Chatshow wanted to take the discussion to the next level. “There are concerns that central banks of emerging markets might reduce their holdings of American Treasury bonds. For instance, China’s central bank, the second-biggest holder (after Japan) of foreign-exchange reserves, has reduced its purchases of American T-bonds. Both Russia and Indonesia were reducing the share of dollars in their reserves. All this would increase the selling pressure on the dollar,” he told the class swishing his mane.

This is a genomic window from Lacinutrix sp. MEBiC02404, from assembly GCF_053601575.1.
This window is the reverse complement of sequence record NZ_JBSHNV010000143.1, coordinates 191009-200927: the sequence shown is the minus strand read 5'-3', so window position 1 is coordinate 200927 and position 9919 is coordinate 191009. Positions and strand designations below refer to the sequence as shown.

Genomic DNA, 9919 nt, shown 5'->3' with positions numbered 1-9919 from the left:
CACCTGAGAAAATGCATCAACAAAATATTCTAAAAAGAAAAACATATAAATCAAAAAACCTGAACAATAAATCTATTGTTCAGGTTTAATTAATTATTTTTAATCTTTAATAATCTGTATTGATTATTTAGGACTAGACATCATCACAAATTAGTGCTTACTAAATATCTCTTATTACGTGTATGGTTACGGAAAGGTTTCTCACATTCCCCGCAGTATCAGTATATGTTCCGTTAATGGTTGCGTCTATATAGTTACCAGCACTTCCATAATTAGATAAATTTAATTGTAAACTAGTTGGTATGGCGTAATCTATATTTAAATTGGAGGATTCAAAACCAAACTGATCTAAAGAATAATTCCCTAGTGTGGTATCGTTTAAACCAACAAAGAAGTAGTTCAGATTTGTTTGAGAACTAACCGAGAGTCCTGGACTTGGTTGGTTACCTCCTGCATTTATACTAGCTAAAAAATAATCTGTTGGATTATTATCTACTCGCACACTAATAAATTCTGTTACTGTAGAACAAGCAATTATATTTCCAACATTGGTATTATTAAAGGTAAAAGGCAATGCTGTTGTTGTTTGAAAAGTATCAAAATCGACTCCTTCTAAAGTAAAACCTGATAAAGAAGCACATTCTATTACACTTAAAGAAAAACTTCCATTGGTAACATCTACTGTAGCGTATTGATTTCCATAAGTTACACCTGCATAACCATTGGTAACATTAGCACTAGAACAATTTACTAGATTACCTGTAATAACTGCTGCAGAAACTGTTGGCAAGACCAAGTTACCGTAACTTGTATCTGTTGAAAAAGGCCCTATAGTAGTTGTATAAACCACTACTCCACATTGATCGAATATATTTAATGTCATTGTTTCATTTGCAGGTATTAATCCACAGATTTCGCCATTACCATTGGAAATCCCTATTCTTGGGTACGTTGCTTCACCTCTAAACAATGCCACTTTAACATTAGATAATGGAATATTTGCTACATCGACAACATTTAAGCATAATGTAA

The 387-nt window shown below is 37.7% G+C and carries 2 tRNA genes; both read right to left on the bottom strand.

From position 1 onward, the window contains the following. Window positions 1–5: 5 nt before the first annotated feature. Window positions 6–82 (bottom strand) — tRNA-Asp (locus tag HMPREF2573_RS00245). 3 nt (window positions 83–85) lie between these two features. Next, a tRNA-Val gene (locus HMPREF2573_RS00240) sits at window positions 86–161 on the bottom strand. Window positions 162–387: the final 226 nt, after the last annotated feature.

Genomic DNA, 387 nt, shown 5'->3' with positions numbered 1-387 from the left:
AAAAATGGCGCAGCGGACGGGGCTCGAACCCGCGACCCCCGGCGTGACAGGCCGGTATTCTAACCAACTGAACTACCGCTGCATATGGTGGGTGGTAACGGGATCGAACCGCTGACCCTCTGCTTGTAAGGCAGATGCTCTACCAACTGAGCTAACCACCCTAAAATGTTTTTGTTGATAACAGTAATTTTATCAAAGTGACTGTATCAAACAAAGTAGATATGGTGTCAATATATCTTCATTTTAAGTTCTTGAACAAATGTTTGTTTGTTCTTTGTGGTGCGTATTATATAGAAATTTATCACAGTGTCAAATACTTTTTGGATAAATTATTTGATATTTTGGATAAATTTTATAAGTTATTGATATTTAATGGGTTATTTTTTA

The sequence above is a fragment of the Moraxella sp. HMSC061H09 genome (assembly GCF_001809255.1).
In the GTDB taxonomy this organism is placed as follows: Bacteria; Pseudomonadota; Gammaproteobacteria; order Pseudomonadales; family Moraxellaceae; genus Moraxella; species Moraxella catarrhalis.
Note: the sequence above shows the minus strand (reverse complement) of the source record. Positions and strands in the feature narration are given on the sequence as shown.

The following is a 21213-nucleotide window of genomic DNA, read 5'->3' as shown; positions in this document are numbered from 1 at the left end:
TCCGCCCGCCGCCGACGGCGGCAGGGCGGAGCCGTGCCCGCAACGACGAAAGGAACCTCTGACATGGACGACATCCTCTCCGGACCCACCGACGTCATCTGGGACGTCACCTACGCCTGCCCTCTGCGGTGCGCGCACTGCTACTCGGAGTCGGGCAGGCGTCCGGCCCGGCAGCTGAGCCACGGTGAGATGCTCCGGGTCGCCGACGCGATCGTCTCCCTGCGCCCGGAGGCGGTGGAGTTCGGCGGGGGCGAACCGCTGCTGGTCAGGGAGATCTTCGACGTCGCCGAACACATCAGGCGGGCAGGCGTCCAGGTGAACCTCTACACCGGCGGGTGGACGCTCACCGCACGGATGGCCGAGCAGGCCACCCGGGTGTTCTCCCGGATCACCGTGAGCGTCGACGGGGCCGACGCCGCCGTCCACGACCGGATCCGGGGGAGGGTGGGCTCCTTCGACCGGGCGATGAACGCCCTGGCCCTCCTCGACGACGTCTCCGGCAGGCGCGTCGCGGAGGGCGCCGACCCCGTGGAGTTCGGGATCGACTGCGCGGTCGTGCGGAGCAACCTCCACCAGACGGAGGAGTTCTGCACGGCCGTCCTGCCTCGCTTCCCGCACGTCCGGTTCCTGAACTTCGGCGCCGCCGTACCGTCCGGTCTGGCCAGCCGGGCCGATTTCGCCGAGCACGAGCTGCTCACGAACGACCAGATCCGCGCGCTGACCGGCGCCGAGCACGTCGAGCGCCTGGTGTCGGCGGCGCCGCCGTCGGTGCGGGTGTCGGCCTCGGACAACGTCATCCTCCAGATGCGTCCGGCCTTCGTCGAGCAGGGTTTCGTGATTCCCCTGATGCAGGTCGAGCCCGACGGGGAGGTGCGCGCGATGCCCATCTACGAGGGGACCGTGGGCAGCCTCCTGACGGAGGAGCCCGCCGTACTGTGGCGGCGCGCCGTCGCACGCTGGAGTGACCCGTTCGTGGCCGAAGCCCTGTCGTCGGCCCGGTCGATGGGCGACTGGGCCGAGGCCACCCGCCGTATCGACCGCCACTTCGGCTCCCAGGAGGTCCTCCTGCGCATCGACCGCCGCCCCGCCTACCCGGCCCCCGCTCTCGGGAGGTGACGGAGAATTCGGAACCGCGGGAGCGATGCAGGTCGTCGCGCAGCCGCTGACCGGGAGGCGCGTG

“Sir, would that mean the dollar would lose its reserve currency status¬?” asked the girl in the middle row. “It could,” said the professor. “Sir, what’s a reserve currency?” asked a backbencher. “Any answers”, asked the professor. “Would it be the currency in which countries like to hold their foreign exchange surplus?” asked the resident quizzer. He had this extraordinary habit of answering every question in every quiz show with a “Would it be?” “Yup”, said the professor and implored the class to read a recent issue of the Economist which had made a strong case for why and how the Euro would soon replace the dollar. A hand shot up. “Yes?” asked Chatshow. “Sir, I read that issue. The piece says that there are four requirements of a reserve currency. One, the economy must be large. Two, it must have open and deep financial markets. Three, inflation levels should be low. And four, investors must have confidence in the value of the currency”. The class said, “Wah. Wah.” The voice continued. “At current exchange rates, the euro area’s economy is not much smaller than America’s. Ever since the arrival of the euro, the European financial markets have become deeper and more liquid. While the euro area has had slower real GDP growth than America, in dollar terms its economic weight has grown relative to America’s over the past five years.”